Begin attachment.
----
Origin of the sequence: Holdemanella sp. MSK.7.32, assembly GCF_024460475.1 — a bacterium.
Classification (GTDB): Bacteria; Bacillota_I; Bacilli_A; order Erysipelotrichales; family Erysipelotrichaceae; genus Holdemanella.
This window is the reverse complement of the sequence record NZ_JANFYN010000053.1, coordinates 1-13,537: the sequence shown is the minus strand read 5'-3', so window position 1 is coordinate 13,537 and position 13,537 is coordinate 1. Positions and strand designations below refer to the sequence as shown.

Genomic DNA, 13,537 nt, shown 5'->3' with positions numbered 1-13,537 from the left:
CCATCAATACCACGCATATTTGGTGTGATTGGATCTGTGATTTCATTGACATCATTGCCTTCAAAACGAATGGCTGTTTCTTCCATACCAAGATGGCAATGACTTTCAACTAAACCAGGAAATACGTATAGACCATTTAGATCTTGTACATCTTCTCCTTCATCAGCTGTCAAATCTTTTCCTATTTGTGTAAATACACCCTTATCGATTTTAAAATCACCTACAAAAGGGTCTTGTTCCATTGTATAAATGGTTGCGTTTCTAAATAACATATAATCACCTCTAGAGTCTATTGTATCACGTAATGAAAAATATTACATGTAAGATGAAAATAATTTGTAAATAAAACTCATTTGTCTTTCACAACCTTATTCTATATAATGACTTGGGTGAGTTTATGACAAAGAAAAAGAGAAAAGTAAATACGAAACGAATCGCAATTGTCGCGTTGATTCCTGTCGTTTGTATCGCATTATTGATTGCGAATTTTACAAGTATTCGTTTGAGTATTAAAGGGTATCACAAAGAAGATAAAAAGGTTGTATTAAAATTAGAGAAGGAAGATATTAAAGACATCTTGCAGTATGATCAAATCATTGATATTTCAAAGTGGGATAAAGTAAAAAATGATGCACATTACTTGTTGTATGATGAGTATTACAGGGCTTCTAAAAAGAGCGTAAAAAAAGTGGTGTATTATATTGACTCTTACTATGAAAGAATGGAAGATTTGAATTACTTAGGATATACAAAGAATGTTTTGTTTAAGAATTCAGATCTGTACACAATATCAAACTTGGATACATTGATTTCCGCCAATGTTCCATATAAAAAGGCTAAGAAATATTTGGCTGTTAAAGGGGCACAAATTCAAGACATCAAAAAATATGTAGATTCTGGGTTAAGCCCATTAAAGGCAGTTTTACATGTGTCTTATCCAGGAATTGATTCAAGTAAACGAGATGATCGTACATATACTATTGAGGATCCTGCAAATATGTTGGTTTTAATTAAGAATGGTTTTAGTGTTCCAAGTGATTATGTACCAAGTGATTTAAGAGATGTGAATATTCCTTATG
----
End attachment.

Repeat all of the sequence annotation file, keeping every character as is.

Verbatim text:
Origin of the sequence: Holdemanella sp. MSK.7.32, assembly GCF_024460475.1 — a bacterium.
Classification (GTDB): Bacteria; Bacillota_I; Bacilli_A; order Erysipelotrichales; family Erysipelotrichaceae; genus Holdemanella.
This window is the reverse complement of the sequence record NZ_JANFYN010000053.1, coordinates 1-13,537: the sequence shown is the minus strand read 5'-3', so window position 1 is coordinate 13,537 and position 13,537 is coordinate 1. Positions and strand designations below refer to the sequence as shown.

Genomic DNA, 13,537 nt, shown 5'->3' with positions numbered 1-13,537 from the left:
CCATCAATACCACGCATATTTGGTGTGATTGGATCTGTGATTTCATTGACATCATTGCCTTCAAAACGAATGGCTGTTTCTTCCATACCAAGATGGCAATGACTTTCAACTAAACCAGGAAATACGTATAGACCATTTAGATCTTGTACATCTTCTCCTTCATCAGCTGTCAAATCTTTTCCTATTTGTGTAAATACACCCTTATCGATTTTAAAATCACCTACAAAAGGGTCTTGTTCCATTGTATAAATGGTTGCGTTTCTAAATAACATATAATCACCTCTAGAGTCTATTGTATCACGTAATGAAAAATATTACATGTAAGATGAAAATAATTTGTAAATAAAACTCATTTGTCTTTCACAACCTTATTCTATATAATGACTTGGGTGAGTTTATGACAAAGAAAAAGAGAAAAGTAAATACGAAACGAATCGCAATTGTCGCGTTGATTCCTGTCGTTTGTATCGCATTATTGATTGCGAATTTTACAAGTATTCGTTTGAGTATTAAAGGGTATCACAAAGAAGATAAAAAGGTTGTATTAAAATTAGAGAAGGAAGATATTAAAGACATCTTGCAGTATGATCAAATCATTGATATTTCAAAGTGGGATAAAGTAAAAAATGATGCACATTACTTGTTGTATGATGAGTATTACAGGGCTTCTAAAAAGAGCGTAAAAAAAGTGGTGTATTATATTGACTCTTACTATGAAAGAATGGAAGATTTGAATTACTTAGGATATACAAAGAATGTTTTGTTTAAGAATTCAGATCTGTACACAATATCAAACTTGGATACATTGATTTCCGCCAATGTTCCATATAAAAAGGCTAAGAAATATTTGGCTGTTAAAGGGGCACAAATTCAAGACATCAAAAAATATGTAGATTCTGGGTTAAGCCCATTAAAGGCAGTTTTACATGTGTCTTATCCAGGAATTGATTCAAGTAAACGAGATGATCGTACATATACTATTGAGGATCCTGCAAATATGTTGGTTTTAATTAAGAATGGTTTTAGTGTTCCAAGTGATTATGTACCAAGTGATTTAAGAGATGTGAATATTCCTTATG